WSU Tri-Cities to receive donated laboratory

By Annette Cary, Tri-City HeraldSeptember 2, 2011 

— Washington State University Tri-Cities is expected to get a new laboratory building, after EnergySolutions was awarded a Hanford subcontract.

Bechtel National announced Thursday that EnergySolutions Federal EPC of Richland was awarded a subcontract to build a facility for large-scale testing of the Hanford vitrification plant's waste-mixing system and to perform the testing.

EnergySolutions will be teaming with NuVision to build a laboratory for the testing and plans to donate it to WSU Tri-Cities, said Tom Yount, vice president of EnergySolutions' engineering technology group.

Details of the EnergySolutions and WSU Tri-Cities collaboration are being worked out, but are expected to be announced Sept. 9 by WSU President Elson Floyd in Richland.

In January, the WSU Board of Regents considered a proposal by WSU Tri-Cities to enter a partnership with EnergySolutions on construction of a $2.5 million testing facility. Some details have changed since then, including the value of the planned facility, which has increased, Yount said.

The original proposal was for a 13,000-square-foot laboratory to be built on seven acres of university land on the southwest corner of George Washington Way and University Drive in Richland.

It would include a 10,000-square-foot high bay building for the mixing test and an attached office wing, according to original plans. The roof in the high bay would be removable to allow large tanks to be lowered into the building.

After the building is constructed, EnergySolutions would donate it to WSU Tri-Cities and then lease it back at a nominal cost.

The company has a similar relationship with The Catholic University of America in Washington, D.C. It built a smaller lab there to research melters for waste and glass-forming materials that will be installed at the Hanford vitrification plant, and the lab now belongs to the university.

When WSU Tri-Cities officials discussed the plan in January, they said the large tanks could be useful for university work that required tall tanks, such as bioproduct fermentation and water resource work.

The Hanford testing would use nonradioactive waste simulants, so the tanks would not be contaminated.

In October, the Department of Energy told the Defense Nuclear Facilities Safety Board that it would conduct large-scale tests of a mixing system planned to keep high level radioactive waste mixed in 38 tanks at the Hanford vitrification plant.

Bechtel National is building the $12.2 billion plant to turn much of 56 million gallons of radioactive and hazardous chemical waste stored in underground tanks at Hanford into a stable glass form for disposal. The waste is left from the past production of plutonium for the nation's weapons program.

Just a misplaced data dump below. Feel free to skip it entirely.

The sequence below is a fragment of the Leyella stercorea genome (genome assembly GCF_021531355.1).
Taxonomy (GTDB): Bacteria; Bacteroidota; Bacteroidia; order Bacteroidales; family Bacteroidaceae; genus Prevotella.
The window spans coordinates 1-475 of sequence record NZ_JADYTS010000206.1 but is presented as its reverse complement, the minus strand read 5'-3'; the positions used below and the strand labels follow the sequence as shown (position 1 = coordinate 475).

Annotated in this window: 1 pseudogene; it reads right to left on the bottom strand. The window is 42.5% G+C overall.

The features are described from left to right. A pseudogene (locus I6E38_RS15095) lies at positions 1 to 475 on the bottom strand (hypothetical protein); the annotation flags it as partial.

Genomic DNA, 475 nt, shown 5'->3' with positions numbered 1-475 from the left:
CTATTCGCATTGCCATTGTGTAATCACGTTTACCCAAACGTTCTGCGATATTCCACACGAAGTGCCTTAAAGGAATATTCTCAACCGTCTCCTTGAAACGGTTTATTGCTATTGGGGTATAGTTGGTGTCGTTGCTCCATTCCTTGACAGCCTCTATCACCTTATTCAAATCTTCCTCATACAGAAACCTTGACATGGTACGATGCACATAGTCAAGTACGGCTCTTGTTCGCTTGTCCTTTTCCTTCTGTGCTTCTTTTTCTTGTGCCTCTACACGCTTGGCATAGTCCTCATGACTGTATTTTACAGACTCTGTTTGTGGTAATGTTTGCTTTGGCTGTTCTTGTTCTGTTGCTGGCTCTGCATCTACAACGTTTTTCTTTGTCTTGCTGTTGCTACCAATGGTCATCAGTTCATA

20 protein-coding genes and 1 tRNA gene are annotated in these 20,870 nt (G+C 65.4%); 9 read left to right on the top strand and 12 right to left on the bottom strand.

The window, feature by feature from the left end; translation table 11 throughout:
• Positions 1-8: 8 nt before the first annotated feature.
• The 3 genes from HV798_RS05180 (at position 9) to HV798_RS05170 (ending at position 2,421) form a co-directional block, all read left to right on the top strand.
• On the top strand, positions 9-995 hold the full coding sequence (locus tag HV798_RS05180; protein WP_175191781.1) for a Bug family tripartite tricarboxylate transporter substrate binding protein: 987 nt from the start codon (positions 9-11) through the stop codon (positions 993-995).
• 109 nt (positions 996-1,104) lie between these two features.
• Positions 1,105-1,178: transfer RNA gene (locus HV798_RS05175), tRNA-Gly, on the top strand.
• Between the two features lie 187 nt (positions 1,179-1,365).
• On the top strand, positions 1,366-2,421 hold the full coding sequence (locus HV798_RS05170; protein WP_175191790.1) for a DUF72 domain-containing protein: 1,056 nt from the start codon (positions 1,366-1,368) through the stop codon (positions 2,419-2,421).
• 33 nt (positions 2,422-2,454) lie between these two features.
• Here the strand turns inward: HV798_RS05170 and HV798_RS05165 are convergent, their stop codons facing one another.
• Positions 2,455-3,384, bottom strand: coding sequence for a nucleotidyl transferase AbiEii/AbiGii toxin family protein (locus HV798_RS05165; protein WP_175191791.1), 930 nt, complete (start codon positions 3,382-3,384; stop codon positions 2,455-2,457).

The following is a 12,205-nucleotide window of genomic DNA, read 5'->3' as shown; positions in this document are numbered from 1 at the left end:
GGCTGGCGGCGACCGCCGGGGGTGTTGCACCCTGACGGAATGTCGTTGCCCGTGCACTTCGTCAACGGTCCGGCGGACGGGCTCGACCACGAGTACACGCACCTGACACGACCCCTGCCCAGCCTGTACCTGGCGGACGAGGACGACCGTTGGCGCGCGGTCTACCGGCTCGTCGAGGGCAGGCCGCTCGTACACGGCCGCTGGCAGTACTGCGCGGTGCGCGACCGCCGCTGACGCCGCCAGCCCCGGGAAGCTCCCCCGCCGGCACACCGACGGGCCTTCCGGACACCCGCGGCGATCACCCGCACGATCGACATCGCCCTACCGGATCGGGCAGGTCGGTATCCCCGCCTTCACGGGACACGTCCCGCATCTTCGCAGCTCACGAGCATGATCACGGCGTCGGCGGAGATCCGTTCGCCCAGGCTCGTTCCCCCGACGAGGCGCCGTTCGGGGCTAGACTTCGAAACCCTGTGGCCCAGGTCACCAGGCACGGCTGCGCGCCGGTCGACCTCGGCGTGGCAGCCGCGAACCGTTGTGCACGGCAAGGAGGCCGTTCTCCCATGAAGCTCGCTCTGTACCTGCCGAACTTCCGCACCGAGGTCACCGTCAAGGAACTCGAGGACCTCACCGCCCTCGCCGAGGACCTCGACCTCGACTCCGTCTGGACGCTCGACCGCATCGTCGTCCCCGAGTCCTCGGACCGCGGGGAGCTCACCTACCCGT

"Awarding the large-scale testing subcontract is a significant milestone because it supports our commitment to ensure the plant will safely and effectively process Hanford's radioactive and chemical waste," said Dale Knutson, DOE project director, in a statement.

Bechtel did not release the amount or length of the subcontract it awarded to EnergySolutions.

The laboratory that EnergySolutions will build is expected to be used to test how well the mixing system will scale up.

"Our large-scale testing effort will be used to confirm results of the small-scale tests of the mixing design and to identify and implement adjustments well before the vit plant is operational," said Frank Russo, Bechtel project director, in a statement.

In areas of the plant where tanks will hold high level radioactive waste, mixers, called pulse jet mixers, with no moving parts will be used because the areas will be too dangerous for humans to enter for maintenance and repairs once the plant begins operating.

The large scale testing is expected to demonstrate whether the mixers can keep the waste thoroughly mixed and how well a system works that has been proposed to remove waste particles if they settle out and collect on the bottom of the tank.

The defense board has been concerned that if plutonium builds up on the bottom of a tank, there is a remote possibility of a criticality.

"We are confident, based on the results of our small-scale testing, that the mixing design of the vessels meets the safety design basis," Russo said.

The laboratory also is planned to be used for testing as preparations are made to start operating the plant. DOE is required to begin treating waste at the plant in 2019.

-- Annette Cary: 582-1533; acary@tricityherald.com

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